We first generated 1012 features for each protein sequence of 27,416 Arabidopsis genes (449 positive samples, 8503 negative samples, and 18,464 undocumented samples), and then identified 766 features that differed between the positive and negative samples at a significance level of 0.05 (Table S3). Among these 766 features there were 255 ACC-related features, including the occurrence frequency of 18 amino acids and 237 amino acid pairs (Figures 2A,B). Besides the occurrence frequency of amino acids, we also noticed that the order of amino acids in flowering-time genes was not completely random. For example, seven of 20 amino acid pairs starting with histidine (H) were significantly different in their occurrence frequency between positive and negative samples, while five of 20 amino acid pairs ending with histidine (H) showed significant differences (Figure 2B).
Figure 2. Distribution of sequence, evolutionary, and epigenetic features in the positive and negative sample sets. (A) Boxplot distributions for the occurrence frequency of 20 amino acids in the positive and negative sample sets. Asterisks (*) indicate that the differences between positive and negative samples are statistically significant at the level of 0.05. (B) Differences in the occurrence frequency of 400 amino acid pairs between positive and negative samples. “Sig” represents a significant difference and “NS” represents a non-significant difference at the level of 0.05. (C) Density distributions of the median percentage of identity of positive and negative samples to the top BLASTP matches in 34 plant species. (D) Percentage of positive and negative samples that have a paralog derived from α and βγ whole genome duplicates. (E) Percentage of genes with methylation in the positive and negative sample sets.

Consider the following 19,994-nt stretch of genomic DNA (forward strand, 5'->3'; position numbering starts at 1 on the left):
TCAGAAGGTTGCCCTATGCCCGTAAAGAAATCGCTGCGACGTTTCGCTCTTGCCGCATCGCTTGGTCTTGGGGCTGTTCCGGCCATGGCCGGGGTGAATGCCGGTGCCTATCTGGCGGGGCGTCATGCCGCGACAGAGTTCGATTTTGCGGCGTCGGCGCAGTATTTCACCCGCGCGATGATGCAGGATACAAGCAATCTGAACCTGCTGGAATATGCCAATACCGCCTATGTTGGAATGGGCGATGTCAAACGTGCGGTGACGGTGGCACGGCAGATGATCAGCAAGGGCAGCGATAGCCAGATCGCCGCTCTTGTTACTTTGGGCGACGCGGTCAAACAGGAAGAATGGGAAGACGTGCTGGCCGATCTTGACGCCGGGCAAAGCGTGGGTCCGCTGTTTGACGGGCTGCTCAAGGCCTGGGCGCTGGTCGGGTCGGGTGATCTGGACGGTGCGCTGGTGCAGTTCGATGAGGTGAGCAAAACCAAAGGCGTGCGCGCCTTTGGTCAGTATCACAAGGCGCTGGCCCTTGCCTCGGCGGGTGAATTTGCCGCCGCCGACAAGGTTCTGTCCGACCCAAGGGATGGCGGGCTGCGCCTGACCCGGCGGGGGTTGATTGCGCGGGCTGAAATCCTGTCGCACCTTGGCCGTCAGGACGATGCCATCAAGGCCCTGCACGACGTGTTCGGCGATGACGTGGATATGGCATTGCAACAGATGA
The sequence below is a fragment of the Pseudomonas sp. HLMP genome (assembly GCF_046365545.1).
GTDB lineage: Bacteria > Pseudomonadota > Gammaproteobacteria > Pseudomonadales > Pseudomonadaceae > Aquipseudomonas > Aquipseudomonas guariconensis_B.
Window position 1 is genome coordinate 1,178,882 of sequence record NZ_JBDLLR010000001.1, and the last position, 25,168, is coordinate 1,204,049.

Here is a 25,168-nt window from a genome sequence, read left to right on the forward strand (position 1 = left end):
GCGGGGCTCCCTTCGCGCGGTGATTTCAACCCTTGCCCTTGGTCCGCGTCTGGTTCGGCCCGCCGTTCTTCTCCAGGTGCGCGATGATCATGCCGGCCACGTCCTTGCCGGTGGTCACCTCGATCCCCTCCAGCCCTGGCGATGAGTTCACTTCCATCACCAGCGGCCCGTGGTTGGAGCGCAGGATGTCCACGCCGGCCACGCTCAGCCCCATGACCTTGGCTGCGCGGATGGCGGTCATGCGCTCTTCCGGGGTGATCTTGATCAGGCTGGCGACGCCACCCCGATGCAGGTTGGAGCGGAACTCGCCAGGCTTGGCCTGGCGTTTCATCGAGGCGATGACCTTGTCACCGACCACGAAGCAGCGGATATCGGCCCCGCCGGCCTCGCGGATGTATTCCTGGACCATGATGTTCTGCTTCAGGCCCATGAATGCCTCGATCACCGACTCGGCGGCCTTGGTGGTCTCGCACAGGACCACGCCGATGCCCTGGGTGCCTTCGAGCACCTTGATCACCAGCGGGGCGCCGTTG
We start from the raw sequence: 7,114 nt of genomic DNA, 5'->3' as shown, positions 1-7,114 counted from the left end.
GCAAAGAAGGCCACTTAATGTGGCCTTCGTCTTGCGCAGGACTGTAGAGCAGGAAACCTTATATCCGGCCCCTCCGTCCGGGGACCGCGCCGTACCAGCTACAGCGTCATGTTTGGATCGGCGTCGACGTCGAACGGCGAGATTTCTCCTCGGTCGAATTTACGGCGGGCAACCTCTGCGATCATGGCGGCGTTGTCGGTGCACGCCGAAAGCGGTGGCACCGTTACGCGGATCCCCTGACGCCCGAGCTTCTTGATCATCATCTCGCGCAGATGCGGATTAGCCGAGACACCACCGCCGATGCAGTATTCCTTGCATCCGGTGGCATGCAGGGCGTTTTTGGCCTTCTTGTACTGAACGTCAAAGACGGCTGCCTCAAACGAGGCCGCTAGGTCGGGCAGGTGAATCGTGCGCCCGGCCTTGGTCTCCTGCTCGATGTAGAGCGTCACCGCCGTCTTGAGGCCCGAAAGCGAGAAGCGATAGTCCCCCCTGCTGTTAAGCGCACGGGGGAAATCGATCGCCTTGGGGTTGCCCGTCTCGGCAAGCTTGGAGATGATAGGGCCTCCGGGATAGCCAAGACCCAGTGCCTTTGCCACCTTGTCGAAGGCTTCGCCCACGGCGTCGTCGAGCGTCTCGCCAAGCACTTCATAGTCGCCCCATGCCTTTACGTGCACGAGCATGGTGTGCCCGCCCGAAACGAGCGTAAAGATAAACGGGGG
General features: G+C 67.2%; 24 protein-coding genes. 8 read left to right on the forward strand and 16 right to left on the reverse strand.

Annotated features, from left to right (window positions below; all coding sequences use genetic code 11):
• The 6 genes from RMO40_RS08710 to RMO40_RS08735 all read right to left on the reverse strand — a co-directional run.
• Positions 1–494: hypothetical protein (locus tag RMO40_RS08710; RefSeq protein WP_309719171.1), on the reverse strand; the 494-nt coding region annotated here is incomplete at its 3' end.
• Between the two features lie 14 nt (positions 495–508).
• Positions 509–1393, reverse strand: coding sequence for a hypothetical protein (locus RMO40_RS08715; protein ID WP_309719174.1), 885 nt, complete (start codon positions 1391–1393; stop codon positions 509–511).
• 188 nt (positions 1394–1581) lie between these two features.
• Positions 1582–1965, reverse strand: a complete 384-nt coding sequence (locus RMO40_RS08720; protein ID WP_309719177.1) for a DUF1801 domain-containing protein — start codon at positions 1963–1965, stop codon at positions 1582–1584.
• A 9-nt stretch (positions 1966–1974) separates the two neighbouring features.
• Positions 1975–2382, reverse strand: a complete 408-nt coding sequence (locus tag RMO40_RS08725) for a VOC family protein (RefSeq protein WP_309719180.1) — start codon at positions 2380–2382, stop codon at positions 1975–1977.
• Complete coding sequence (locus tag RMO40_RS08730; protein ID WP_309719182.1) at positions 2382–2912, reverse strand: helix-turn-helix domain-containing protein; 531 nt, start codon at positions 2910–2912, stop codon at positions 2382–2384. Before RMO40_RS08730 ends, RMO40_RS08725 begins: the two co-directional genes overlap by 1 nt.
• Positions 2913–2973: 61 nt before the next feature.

We also detected significant differences for hydrophilicity and hydrophobicity patterns of protein sequences corresponding to six APAAC-related features; these included the third-order factor in term of hydrophilicity of amino acids, the first-order correlation factor, the second-order correlation factor, up to the fifth-order factor in term of hydrophobicity of amino acids.